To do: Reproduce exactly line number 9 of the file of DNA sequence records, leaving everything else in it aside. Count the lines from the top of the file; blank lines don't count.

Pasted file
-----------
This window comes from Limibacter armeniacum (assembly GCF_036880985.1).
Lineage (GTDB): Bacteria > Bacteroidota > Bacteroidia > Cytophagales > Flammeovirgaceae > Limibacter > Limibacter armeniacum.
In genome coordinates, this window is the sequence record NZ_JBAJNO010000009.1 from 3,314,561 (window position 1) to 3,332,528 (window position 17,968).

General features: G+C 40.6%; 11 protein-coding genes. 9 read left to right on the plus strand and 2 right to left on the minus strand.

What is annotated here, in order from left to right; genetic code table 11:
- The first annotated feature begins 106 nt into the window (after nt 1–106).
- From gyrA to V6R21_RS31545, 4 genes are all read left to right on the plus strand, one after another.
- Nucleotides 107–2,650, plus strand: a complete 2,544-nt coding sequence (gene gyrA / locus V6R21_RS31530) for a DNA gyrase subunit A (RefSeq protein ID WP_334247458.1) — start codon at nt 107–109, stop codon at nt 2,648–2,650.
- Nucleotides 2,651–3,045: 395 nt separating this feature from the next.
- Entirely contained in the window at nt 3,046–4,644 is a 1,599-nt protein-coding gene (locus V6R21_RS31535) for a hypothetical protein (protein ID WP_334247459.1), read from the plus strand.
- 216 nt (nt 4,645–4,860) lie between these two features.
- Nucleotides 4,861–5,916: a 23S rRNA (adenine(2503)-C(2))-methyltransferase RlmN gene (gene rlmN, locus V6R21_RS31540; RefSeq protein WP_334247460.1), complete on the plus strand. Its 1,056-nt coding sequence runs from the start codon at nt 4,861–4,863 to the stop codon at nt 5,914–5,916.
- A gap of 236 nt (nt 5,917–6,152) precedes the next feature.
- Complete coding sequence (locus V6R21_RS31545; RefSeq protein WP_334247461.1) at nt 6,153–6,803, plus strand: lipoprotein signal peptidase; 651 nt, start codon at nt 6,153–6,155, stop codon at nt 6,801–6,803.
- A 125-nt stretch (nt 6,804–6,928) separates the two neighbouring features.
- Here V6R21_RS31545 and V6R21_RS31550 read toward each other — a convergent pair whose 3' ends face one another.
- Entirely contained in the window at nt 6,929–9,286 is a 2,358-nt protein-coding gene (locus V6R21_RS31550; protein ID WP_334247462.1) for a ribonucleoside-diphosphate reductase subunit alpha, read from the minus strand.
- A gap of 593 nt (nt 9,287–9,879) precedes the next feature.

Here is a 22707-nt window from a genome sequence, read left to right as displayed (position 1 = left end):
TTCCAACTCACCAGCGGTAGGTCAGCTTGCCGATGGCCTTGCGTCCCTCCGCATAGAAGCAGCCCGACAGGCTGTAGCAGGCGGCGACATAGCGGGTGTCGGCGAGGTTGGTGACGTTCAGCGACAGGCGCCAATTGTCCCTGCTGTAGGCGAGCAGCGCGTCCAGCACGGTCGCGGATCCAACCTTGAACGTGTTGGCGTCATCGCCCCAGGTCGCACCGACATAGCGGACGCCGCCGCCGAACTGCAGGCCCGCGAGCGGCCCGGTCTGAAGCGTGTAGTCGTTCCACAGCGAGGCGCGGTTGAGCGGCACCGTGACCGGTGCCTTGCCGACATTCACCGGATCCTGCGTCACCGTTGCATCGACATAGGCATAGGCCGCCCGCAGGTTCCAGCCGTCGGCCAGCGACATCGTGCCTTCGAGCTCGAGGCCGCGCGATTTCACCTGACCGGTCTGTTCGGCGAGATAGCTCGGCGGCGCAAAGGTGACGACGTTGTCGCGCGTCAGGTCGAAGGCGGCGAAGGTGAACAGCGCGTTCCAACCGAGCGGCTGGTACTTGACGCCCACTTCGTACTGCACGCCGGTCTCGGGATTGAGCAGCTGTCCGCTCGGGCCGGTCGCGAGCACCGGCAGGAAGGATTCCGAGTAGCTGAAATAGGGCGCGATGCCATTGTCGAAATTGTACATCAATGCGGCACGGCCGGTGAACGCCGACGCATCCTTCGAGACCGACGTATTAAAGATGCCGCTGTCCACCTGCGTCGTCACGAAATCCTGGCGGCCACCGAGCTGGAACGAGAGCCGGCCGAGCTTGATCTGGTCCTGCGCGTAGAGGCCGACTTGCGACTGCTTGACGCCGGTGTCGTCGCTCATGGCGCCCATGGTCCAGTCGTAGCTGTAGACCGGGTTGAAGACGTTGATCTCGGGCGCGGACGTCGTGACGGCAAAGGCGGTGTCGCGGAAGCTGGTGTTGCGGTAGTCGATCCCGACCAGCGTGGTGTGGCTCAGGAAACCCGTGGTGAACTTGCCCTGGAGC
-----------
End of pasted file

- Nucleotides 2,651–3,045: 395 nt separating this feature from the next.